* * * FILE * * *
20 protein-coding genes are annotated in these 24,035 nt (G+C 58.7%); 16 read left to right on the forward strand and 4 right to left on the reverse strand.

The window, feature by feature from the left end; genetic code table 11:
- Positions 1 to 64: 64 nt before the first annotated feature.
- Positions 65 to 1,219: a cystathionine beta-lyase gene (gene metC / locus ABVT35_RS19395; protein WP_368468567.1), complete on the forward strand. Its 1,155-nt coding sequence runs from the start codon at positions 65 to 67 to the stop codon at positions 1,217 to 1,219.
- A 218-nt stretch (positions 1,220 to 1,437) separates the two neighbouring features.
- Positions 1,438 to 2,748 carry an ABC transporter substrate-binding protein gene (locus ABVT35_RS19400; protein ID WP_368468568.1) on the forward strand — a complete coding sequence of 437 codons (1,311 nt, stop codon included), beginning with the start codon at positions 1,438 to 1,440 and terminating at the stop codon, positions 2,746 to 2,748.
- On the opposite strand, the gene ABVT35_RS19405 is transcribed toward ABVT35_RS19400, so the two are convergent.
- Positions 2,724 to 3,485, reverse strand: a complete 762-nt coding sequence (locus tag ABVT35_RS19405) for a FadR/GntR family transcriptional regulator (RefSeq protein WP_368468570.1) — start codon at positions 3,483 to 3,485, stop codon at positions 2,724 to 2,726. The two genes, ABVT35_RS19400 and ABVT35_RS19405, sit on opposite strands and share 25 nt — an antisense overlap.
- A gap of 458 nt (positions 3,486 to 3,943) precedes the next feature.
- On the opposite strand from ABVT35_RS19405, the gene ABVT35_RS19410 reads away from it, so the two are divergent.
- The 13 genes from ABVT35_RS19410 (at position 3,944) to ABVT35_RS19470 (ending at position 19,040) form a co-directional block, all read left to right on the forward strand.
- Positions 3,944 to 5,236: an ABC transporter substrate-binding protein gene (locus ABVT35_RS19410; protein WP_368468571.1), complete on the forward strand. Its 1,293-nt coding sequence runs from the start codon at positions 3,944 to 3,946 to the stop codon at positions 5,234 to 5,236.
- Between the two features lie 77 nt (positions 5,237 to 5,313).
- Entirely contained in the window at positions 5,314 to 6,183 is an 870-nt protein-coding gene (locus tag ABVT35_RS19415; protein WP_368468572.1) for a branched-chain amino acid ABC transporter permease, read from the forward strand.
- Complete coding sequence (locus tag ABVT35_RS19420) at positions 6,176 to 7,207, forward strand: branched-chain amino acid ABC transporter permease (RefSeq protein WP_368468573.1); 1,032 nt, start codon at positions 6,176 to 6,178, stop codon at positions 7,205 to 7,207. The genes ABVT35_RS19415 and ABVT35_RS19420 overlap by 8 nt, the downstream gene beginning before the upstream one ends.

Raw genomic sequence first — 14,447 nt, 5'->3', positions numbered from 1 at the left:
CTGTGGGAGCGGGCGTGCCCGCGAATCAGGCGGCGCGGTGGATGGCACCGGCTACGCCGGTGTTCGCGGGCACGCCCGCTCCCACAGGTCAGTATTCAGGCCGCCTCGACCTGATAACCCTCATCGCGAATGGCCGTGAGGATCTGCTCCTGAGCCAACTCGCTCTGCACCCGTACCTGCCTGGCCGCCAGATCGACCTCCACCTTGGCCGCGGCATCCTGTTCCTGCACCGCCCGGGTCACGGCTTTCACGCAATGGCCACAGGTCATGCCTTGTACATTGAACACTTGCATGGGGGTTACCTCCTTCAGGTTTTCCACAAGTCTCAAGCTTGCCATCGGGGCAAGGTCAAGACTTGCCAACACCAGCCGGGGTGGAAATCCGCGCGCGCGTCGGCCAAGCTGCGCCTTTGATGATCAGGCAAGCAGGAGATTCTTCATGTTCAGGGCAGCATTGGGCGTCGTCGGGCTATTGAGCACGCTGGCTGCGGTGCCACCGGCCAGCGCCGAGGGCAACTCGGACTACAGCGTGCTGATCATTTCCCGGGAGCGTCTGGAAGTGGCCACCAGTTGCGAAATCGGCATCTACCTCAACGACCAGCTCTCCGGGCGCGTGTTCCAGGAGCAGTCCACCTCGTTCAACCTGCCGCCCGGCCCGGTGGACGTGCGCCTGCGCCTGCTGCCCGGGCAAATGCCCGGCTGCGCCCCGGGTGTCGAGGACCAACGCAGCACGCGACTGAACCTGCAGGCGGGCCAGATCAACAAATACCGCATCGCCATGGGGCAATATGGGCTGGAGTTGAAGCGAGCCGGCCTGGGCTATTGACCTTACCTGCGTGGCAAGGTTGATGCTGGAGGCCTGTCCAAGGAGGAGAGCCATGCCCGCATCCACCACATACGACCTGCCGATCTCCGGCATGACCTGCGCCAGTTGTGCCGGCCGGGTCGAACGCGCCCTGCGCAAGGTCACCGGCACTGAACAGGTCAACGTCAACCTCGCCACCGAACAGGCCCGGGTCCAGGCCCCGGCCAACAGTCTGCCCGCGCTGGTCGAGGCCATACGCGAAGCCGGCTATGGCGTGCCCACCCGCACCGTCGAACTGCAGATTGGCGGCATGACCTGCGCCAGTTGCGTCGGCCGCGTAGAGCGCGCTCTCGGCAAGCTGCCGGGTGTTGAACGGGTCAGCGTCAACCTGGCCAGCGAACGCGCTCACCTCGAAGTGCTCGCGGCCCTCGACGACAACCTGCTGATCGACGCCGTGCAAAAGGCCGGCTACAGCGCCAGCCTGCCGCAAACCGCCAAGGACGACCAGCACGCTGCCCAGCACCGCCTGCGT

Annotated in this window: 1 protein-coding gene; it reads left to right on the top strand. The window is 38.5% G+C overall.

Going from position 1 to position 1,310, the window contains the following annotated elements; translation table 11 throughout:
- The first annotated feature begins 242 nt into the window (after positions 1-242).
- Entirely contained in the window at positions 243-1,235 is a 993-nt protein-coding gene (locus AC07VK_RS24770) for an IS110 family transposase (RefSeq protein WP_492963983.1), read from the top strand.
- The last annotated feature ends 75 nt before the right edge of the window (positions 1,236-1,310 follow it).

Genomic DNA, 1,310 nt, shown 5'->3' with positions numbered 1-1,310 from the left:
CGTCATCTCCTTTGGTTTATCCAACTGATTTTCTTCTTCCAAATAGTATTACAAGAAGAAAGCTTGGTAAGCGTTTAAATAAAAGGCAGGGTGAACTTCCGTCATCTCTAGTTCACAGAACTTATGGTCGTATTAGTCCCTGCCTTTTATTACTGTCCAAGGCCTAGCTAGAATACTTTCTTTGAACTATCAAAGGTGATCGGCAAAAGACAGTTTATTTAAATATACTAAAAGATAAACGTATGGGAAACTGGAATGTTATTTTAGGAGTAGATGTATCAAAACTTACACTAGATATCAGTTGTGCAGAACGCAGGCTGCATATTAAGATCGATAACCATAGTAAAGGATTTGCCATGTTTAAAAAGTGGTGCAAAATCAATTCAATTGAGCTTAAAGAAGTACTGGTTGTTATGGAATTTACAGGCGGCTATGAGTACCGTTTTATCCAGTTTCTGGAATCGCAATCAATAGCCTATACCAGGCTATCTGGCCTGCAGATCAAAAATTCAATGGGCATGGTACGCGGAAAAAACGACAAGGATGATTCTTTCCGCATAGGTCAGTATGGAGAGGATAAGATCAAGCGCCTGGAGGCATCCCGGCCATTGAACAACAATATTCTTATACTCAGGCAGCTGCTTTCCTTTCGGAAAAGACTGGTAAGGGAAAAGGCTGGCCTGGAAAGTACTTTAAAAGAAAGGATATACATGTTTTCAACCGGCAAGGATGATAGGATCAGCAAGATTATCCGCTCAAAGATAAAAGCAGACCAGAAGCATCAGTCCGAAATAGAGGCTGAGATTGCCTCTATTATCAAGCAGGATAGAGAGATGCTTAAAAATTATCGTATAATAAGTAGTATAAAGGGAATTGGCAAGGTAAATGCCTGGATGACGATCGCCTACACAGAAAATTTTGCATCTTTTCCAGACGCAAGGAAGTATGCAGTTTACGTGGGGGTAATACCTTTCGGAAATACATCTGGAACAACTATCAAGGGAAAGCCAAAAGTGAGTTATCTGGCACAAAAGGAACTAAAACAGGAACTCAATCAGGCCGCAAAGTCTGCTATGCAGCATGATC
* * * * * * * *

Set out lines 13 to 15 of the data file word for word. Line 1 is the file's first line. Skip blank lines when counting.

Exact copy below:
- Between the two features lie 77 nt (positions 5,237 to 5,313).
- Entirely contained in the window at positions 5,314 to 6,183 is an 870-nt protein-coding gene (locus tag ABVT35_RS19415; protein WP_368468572.1) for a branched-chain amino acid ABC transporter permease, read from the forward strand.
- Complete coding sequence (locus tag ABVT35_RS19420) at positions 6,176 to 7,207, forward strand: branched-chain amino acid ABC transporter permease (RefSeq protein WP_368468573.1); 1,032 nt, start codon at positions 6,176 to 6,178, stop codon at positions 7,205 to 7,207. The genes ABVT35_RS19415 and ABVT35_RS19420 overlap by 8 nt, the downstream gene beginning before the upstream one ends.